Predictive Analytics or Provider Profiling? Call it what you want, is your agency being monitored by CMS and/or state Medicaid etal? And, have you directly triggered an alert? Or, are physicians that sign orders for your agency patients being investigated? Should you be aware that your agency could trigger a PPS RAC, MAC, or Z-PIC audit and that a related party or a referral source under review could trigger an audit of your agency? Yes, that could be a reality. CMS and related agencies are using predictive analytics to identify aberrant care delivery and utilization patterns for PPS. At the time the claim is dropped, an assessment of multiple patient factors is conducted. These factors may include diagnoses, frequency, and disciplines involved in care. Your agency practice patterns are now being compared to peer groups and may include a comparison to validated benchmarks. Physicians who refer to your agency may be having their practice patterns monitored also, especially if the payor source is Medicaid. The Surveillance and Utilization Review Subsystem (SURS) is responsible for monitoring claims process for Medicaid, seeking indicators of fraud. They look for duplicate, inconsistent, or excessive visits in relation to diagnoses and visits provided in State systems. Section 456.25 of Title 42, Code of Federal Regulations writes that "States are required to have a post-payment review process that allows State personnel to develop and review: (1) recipient utilization profiles, (2) provider service profiles, (3) exception criteria; and (4) identifies exceptions so that the agency can correct misutilization practices of recipients and providers." No two state Medicaid systems are the same, thus, there are a variety of post- payment review SUR systems. Some state systems are routinely using tools that can statistically use random sampling with extrapolation for provider reviews. This allows the auditor to identify a current trend and apply the findings retrospectively for a specific past time point. Recoupment dollars can add up quickly using this methodology. The SURS are also using tools that flag inconsistencies and over-utilization of visits in relation to care delivered at those visits. At times, they may be focusing on specific discipline practices. States have different practices. Personnel in the New Hampshire Surveillance and Utilization Review Subsystem (SURS) monitor financial claims for the NH Medicaid plan. SURS review provider claims for fraud, waste or abuse and may refer cases under suspicion to the Medicaid Fraud Unit of the State Attorney General. The unit also recovers overpayments by using predictive analysis algorithms that search its data warehouse for aberrant claim information. "In addition, SURS in New Hampshire also conducts reviews to determine if recipients are inappropriately using certain types of medications." This can trigger other areas of investigative need. Some states are querying relational databases which provide flexible and easy access to years of paid claims and the ability to query real time data along with trending patterns and profiles. The SURS also use exception profiling as a starting point for case development. Ranked reports can quickly identify outliers. A sample profile might include the following elements: -Average patients per agency -Average reimbursement per agency -Average disciplines per patient -Average diagnoses per patient -Average number of patients with labs -Average number of patients with injections -Evidence of upcoding -Evidence of downcoding Medicaid is monitoring payment for care and now closely monitoring physician practices. Agencies need to be certain that they strictly adhere to the regulations for care provision. A physician who is being monitored now can bring review and audits to those for whom he or she may provide referrals. Compliance risks have always existed. But now, agencies need to expand those risk mitigation practices to their referral sources as well as their marketing departments. Be certain you and your referral source philosophies are similar. Quality oriented physicians are also seeking agencies with like philosophies. They too want to improve the patient transition of care. The bad press regarding 78 Texas home health agencies and the linked Texas physician has raised some physicians concerns nationally re this industry. Showcase your agency quality programs and excellent outcomes.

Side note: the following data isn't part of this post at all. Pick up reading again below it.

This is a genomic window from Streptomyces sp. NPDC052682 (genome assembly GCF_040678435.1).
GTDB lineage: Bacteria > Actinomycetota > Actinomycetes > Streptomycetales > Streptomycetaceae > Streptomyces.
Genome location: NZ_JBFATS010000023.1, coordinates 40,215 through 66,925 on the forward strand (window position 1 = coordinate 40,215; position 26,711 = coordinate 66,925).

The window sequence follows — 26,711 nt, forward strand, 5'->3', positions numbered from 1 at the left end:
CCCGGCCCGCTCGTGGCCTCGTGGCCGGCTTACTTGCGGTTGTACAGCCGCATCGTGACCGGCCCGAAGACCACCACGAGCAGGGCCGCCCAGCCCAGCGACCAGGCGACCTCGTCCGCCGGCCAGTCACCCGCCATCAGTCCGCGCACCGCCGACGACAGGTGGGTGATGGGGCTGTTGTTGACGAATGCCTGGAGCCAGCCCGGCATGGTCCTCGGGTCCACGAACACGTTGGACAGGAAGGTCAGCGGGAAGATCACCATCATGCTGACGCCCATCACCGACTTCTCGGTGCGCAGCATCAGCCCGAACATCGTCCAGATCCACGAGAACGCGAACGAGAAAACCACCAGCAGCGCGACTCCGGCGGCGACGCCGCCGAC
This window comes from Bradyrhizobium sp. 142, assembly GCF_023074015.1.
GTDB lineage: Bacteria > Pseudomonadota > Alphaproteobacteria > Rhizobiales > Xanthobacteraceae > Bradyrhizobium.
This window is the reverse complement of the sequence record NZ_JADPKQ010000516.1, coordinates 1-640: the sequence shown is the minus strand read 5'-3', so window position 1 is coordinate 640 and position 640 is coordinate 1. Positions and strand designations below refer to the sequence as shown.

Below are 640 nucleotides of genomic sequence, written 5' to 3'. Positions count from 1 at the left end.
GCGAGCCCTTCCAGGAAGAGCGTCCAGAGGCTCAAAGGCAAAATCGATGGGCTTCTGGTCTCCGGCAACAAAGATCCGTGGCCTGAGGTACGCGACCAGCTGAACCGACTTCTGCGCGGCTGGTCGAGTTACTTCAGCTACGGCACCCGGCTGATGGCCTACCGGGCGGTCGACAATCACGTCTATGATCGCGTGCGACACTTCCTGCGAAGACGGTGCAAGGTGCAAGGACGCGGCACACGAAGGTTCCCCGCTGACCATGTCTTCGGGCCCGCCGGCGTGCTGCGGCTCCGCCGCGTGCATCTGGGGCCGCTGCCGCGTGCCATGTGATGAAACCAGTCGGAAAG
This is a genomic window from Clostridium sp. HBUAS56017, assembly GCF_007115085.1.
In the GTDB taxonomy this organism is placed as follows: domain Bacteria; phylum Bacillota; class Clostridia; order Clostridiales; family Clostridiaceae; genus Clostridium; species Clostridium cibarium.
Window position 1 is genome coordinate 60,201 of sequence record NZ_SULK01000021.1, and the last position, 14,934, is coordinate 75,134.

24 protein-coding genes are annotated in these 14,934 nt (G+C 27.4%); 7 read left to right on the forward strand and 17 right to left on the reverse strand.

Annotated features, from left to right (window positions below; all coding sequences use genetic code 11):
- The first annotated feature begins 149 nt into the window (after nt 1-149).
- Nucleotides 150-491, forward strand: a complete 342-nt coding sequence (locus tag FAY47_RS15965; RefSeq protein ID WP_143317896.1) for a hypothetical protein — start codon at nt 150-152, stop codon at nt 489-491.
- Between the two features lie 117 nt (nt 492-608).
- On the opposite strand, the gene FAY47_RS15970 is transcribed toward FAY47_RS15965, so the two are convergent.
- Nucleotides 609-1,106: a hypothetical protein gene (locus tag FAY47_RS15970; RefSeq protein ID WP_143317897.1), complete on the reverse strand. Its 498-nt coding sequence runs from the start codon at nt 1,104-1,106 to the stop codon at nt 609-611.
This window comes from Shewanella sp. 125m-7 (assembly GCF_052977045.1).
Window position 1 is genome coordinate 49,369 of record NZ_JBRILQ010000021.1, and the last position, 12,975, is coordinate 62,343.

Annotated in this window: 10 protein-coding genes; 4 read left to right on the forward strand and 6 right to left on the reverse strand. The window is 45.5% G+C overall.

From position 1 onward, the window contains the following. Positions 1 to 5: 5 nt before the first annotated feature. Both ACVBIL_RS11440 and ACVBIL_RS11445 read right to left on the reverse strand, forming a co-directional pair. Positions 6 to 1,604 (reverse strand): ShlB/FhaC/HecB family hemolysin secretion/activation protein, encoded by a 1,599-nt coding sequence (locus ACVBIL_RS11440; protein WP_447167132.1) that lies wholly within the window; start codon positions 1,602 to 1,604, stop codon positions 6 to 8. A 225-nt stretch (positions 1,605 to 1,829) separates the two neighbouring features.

- Work to improve bi-directional communication flow.